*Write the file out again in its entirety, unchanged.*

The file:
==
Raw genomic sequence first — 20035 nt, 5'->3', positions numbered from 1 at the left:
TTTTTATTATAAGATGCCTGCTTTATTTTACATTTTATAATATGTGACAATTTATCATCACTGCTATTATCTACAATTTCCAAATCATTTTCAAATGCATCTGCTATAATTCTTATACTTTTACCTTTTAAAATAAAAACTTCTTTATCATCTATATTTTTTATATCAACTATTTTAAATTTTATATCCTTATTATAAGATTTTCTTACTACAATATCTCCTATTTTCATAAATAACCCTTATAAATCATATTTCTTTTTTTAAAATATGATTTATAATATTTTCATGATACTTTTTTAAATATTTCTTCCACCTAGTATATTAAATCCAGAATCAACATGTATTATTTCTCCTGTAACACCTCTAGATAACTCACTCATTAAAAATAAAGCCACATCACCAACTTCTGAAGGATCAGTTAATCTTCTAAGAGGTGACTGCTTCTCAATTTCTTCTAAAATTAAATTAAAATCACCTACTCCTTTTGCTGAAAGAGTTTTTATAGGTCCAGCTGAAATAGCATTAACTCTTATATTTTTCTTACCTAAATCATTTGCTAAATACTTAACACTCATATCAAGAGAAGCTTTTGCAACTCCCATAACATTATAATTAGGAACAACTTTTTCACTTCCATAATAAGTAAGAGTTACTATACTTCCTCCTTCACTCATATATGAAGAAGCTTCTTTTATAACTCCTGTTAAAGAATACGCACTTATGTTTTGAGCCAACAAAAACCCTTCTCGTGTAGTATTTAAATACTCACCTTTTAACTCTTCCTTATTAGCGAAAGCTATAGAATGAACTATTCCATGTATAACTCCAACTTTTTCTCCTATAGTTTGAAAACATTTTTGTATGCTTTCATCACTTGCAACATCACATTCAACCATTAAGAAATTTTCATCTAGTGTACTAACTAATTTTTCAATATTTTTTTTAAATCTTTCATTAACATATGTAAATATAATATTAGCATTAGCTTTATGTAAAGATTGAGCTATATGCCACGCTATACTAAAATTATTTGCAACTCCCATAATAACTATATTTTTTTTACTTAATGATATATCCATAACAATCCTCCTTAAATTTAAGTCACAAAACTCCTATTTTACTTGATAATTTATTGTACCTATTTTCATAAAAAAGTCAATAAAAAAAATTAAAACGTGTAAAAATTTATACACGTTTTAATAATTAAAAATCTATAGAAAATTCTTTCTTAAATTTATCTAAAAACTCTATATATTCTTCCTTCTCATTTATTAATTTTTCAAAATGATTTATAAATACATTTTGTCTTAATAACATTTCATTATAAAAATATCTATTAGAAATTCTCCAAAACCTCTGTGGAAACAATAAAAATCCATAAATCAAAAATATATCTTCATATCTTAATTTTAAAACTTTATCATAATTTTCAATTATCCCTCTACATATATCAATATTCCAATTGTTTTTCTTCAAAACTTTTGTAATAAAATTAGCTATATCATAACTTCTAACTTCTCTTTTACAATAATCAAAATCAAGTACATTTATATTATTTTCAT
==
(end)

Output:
Raw genomic sequence first — 20035 nt, 5'->3', positions numbered from 1 at the left:
TTTTTATTATAAGATGCCTGCTTTATTTTACATTTTATAATATGTGACAATTTATCATCACTGCTATTATCTACAATTTCCAAATCATTTTCAAATGCATCTGCTATAATTCTTATACTTTTACCTTTTAAAATAAAAACTTCTTTATCATCTATATTTTTTATATCAACTATTTTAAATTTTATATCCTTATTATAAGATTTTCTTACTACAATATCTCCTATTTTCATAAATAACCCTTATAAATCATATTTCTTTTTTTAAAATATGATTTATAATATTTTCATGATACTTTTTTAAATATTTCTTCCACCTAGTATATTAAATCCAGAATCAACATGTATTATTTCTCCTGTAACACCTCTAGATAACTCACTCATTAAAAATAAAGCCACATCACCAACTTCTGAAGGATCAGTTAATCTTCTAAGAGGTGACTGCTTCTCAATTTCTTCTAAAATTAAATTAAAATCACCTACTCCTTTTGCTGAAAGAGTTTTTATAGGTCCAGCTGAAATAGCATTAACTCTTATATTTTTCTTACCTAAATCATTTGCTAAATACTTAACACTCATATCAAGAGAAGCTTTTGCAACTCCCATAACATTATAATTAGGAACAACTTTTTCACTTCCATAATAAGTAAGAGTTACTATACTTCCTCCTTCACTCATATATGAAGAAGCTTCTTTTATAACTCCTGTTAAAGAATACGCACTTATGTTTTGAGCCAACAAAAACCCTTCTCGTGTAGTATTTAAATACTCACCTTTTAACTCTTCCTTATTAGCGAAAGCTATAGAATGAACTATTCCATGTATAACTCCAACTTTTTCTCCTATAGTTTGAAAACATTTTTGTATGCTTTCATCACTTGCAACATCACATTCAACCATTAAGAAATTTTCATCTAGTGTACTAACTAATTTTTCAATATTTTTTTTAAATCTTTCATTAACATATGTAAATATAATATTAGCATTAGCTTTATGTAAAGATTGAGCTATATGCCACGCTATACTAAAATTATTTGCAACTCCCATAATAACTATATTTTTTTTACTTAATGATATATCCATAACAATCCTCCTTAAATTTAAGTCACAAAACTCCTATTTTACTTGATAATTTATTGTACCTATTTTCATAAAAAAGTCAATAAAAAAAATTAAAACGTGTAAAAATTTATACACGTTTTAATAATTAAAAATCTATAGAAAATTCTTTCTTAAATTTATCTAAAAACTCTATATATTCTTCCTTCTCATTTATTAATTTTTCAAAATGATTTATAAATACATTTTGTCTTAATAACATTTCATTATAAAAATATCTATTAGAAATTCTCCAAAACCTCTGTGGAAACAATAAAAATCCATAAATCAAAAATATATCTTCATATCTTAATTTTAAAACTTTATCATAATTTTCAATTATCCCTCTACATATATCAATATTCCAATTGTTTTTCTTCAAAACTTTTGTAATAAAATTAGCTATATCATAACTTCTAACTTCTCTTTTACAATAATCAAAATCAAGTACATTTATATTATTTTCAT